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Disney's 'Frozen' Tops Annies with Five Awards, Including Best Feature

Thompson on Hollywood By Bill Desowitz | Thompson on Hollywood February 2, 2014 at 1:00AM

The Disney "Frozen" juggernaut continued Saturday night at the 41st Annie Awards, grabbing five trophies at UCLA's Royce Hall, including best feature, directing (Chris Buck, Jennifer Lee), music, production design, and voice acting kudos for Josh Gad's Olaf snowman. The ASIFA-Hollywood honor should help seal the Oscar deal for the fifth highest-grossing animated feature in history ($350.7 million/$813.2 million and counting).
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Frozen

The Disney "Frozen" juggernaut continued Saturday night at the 41st Annie Awards, grabbing five trophies at UCLA's Royce Hall, including best feature, directing (Chris Buck, Jennifer Lee), music, production design, and voice acting kudos for Josh Gad's Olaf snowman. The ASIFA-Hollywood honor should help seal the Oscar deal for the fifth highest-grossing animated feature in history ($350.7 million/$813.2 million and counting).

Fittingly, Disney's ingenious Mickey Mouse hybrid short, "Get a Horse!," also the Oscar frontrunner, took that category as well.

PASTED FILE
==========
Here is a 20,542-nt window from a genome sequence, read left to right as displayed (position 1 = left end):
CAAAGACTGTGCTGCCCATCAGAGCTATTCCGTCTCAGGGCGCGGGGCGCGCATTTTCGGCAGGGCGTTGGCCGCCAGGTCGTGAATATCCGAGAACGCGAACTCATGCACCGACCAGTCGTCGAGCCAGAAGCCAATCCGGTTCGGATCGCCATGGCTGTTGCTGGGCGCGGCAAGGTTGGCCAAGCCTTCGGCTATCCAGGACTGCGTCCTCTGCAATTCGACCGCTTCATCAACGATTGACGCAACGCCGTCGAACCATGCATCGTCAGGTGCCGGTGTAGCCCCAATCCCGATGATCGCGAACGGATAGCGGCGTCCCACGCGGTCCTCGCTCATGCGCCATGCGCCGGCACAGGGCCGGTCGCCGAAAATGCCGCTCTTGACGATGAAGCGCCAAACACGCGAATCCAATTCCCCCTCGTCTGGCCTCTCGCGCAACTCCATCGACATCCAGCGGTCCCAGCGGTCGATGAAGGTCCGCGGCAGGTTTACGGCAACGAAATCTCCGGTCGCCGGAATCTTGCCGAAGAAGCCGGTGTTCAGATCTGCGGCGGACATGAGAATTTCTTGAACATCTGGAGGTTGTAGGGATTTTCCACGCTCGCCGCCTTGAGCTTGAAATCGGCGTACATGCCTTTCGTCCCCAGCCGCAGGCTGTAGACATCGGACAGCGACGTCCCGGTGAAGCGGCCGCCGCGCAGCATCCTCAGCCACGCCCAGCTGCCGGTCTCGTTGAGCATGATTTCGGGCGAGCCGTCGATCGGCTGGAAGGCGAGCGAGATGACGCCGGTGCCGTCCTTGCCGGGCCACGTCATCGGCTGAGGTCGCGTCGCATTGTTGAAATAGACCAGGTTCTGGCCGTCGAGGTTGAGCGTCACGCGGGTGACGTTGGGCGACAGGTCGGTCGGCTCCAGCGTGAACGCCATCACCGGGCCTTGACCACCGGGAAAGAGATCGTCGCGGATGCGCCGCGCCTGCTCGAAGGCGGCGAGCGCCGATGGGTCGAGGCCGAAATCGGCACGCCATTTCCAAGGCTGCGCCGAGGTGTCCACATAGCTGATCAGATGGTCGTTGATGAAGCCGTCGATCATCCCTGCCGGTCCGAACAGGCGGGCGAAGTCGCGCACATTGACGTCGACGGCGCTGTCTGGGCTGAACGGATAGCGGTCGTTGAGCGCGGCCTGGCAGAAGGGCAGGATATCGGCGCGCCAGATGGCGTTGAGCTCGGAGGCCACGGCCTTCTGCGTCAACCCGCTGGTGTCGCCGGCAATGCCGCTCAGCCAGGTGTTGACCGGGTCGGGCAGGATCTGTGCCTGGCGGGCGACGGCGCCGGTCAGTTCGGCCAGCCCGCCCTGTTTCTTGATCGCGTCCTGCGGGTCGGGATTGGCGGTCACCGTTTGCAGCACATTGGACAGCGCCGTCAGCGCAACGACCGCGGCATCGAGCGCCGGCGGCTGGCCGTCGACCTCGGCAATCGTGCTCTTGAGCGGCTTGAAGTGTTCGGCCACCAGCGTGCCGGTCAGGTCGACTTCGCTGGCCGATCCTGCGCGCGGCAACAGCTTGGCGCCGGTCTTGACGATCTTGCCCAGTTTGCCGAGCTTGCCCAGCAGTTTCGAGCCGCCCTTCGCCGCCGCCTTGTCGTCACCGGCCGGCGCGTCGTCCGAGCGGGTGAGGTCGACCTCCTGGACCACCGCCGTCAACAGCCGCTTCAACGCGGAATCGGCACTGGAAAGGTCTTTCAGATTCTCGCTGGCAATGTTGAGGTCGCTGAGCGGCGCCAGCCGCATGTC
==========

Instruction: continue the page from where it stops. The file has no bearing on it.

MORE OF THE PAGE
Meanwhile, DreamWorks' successful prehistoric family road trip, "The Croods," earned three craft Annies: animated effects, character animation, and character design.

Pixar's "Monsters University," which didn't make the Oscar cut, took the Annies for storyboarding and editorial.

"The Wind Rises," the supposed swan song for Hayao Miyazaki, won the writing award for Studio Ghibli's animation master.

Guillermo del Toro's "Pacific Rim," which didn't make the VFX Oscar cut, grabbed animated effects for ILM, and Peter Jackson's "The Hobbit: An Unexpected Journey" was honored for Gollum's character animation by Weta Digital.

Winsor McCay Lifetime Achievement Awards went to DreamWorks Animation co-founder Steven Spielberg, who conveyed his passion for the medium in a video message and recalled paying homage to McCay's 100-year-old Gertie the dinosaur in "Jurassic Park"); stop-motion animator Phil Tippett, who's re-teaming with ILM on the upcoming "Jurassic World," and proclaimed the importance of being subversive; and anime wonder Katsuhiro Otomo ("Akira"), who humbly said it was time he watched his own work.

The June Foray Award was presented to legendary Disney costume designer Alice Davis; and the Ub Iwerks Award went to stop-motion software Dragonframe. A Special Achievement award was given to the CTN Expo, and the Certificate of Merit went to the documentary "I Know That Voice."

Hosted by the wry Patrick Warburton ("Mr. Peabody & Sherman"), here's a complete list of winners:

This article is related to: Awards, Awards Season Roundup, Frozen, Thompson on Hollywood, Awards, Awards


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